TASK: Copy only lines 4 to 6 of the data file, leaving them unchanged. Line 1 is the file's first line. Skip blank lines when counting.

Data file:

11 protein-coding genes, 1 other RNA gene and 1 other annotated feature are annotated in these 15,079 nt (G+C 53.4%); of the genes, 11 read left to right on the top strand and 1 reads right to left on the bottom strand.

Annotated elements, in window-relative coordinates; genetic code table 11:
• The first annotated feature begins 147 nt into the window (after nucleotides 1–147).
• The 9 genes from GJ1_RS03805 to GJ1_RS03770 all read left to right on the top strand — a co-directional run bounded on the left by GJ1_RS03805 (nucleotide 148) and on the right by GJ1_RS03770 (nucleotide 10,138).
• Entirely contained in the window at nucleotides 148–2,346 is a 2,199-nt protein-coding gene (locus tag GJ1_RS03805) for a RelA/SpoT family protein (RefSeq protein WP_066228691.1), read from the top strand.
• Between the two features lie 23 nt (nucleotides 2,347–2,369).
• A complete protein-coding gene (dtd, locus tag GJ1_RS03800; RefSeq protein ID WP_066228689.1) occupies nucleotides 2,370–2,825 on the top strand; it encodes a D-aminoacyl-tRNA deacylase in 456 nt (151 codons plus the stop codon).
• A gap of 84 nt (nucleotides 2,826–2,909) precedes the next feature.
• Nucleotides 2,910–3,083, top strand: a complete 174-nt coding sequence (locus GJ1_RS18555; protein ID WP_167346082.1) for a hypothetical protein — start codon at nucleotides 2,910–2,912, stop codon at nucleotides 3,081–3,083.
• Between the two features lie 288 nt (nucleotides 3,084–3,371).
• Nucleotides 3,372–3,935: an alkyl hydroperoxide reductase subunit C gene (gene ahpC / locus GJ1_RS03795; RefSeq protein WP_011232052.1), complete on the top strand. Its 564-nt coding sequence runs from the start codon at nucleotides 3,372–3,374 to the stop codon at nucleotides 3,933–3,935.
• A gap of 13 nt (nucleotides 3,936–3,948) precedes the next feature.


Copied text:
• The 9 genes from GJ1_RS03805 to GJ1_RS03770 all read left to right on the top strand — a co-directional run bounded on the left by GJ1_RS03805 (nucleotide 148) and on the right by GJ1_RS03770 (nucleotide 10,138).
• Entirely contained in the window at nucleotides 148–2,346 is a 2,199-nt protein-coding gene (locus tag GJ1_RS03805) for a RelA/SpoT family protein (RefSeq protein WP_066228691.1), read from the top strand.
• Between the two features lie 23 nt (nucleotides 2,347–2,369).